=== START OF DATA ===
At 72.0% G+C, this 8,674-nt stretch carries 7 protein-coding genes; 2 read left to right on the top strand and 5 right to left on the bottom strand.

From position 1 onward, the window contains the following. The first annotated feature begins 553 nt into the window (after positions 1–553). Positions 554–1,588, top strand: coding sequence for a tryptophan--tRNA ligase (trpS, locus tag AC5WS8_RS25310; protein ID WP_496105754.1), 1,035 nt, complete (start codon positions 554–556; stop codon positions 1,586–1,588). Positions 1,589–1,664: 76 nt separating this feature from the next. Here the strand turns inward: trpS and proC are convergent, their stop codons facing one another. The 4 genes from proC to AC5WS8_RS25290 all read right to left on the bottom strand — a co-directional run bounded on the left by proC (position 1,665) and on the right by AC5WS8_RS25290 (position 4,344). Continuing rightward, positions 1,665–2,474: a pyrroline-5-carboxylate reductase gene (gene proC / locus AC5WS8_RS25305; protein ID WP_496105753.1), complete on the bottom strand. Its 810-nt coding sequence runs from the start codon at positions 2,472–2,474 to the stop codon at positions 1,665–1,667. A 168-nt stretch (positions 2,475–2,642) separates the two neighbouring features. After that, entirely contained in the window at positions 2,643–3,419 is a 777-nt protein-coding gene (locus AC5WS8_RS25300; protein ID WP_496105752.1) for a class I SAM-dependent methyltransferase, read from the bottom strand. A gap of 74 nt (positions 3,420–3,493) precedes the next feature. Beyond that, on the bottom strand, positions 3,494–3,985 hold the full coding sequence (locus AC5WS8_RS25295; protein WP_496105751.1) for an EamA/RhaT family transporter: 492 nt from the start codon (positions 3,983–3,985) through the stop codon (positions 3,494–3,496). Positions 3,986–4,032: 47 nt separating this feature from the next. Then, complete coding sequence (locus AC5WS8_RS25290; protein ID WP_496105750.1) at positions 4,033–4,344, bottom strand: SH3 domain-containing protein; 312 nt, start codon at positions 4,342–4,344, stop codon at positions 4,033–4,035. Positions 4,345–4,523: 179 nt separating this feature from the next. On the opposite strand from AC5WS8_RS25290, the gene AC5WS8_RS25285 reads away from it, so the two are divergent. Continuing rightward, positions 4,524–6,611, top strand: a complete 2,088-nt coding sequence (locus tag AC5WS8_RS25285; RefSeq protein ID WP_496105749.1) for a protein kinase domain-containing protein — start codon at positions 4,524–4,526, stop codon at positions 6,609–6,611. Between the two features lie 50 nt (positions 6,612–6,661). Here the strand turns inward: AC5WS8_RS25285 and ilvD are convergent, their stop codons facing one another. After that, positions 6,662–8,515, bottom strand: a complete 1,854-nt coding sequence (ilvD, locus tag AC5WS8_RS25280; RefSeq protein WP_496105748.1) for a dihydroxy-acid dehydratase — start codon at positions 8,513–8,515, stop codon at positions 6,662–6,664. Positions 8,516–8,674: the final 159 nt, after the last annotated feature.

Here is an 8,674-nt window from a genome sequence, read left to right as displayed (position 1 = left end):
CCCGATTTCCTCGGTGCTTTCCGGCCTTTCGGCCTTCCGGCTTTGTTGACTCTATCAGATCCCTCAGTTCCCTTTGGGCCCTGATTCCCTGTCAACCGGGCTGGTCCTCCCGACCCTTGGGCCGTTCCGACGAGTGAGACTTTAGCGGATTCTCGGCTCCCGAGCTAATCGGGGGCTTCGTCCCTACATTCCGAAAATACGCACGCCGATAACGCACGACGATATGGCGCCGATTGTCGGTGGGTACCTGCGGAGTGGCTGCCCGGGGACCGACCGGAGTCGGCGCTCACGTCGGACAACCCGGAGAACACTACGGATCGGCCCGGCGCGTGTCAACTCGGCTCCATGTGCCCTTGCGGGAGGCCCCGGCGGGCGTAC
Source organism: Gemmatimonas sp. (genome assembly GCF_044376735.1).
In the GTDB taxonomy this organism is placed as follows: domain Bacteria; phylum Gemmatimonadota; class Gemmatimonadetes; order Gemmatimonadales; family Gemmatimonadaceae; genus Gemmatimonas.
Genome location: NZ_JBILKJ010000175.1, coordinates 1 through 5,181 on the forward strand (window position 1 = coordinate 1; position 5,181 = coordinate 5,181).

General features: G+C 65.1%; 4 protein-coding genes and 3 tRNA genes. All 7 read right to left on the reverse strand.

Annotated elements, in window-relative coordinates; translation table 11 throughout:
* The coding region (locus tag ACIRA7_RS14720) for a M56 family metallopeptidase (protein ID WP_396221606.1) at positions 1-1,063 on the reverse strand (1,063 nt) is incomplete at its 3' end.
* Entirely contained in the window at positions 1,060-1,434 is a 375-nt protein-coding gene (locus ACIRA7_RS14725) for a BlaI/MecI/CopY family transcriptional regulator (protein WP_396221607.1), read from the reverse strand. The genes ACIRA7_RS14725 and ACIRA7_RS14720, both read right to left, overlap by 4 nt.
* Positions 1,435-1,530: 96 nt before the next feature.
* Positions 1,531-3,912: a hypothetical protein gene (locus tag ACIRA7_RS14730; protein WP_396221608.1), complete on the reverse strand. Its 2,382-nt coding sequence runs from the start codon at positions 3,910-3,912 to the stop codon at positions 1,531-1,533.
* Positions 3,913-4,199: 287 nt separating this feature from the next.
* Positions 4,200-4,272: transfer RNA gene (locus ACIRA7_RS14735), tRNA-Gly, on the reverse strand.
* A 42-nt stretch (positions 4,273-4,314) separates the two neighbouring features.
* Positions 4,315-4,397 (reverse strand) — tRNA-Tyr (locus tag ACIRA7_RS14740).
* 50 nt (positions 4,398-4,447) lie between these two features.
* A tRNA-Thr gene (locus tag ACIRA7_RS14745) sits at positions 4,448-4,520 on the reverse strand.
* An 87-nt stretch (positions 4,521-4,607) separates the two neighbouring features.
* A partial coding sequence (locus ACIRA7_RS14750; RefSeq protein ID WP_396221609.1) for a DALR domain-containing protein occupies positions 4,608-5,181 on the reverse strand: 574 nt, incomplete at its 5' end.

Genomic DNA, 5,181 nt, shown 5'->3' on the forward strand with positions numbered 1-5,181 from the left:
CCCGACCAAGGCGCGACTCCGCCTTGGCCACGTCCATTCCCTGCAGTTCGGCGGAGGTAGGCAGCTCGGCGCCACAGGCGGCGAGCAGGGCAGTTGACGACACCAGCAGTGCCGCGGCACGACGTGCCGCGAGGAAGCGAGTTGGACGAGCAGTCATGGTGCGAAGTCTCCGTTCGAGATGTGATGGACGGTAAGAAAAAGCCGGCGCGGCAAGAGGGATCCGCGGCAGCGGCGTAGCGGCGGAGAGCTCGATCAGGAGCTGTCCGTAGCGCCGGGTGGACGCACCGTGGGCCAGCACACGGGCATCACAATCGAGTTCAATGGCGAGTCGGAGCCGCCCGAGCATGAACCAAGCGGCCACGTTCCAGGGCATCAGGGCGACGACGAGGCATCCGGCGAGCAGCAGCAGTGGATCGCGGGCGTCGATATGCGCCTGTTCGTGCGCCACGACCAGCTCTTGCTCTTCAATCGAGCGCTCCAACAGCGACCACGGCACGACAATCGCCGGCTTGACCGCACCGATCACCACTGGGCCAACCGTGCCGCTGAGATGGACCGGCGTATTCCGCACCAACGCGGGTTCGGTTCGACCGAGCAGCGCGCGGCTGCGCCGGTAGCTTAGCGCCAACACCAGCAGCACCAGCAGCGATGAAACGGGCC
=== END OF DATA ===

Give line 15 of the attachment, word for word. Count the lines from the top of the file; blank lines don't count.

* Positions 4,200-4,272: transfer RNA gene (locus ACIRA7_RS14735), tRNA-Gly, on the reverse strand.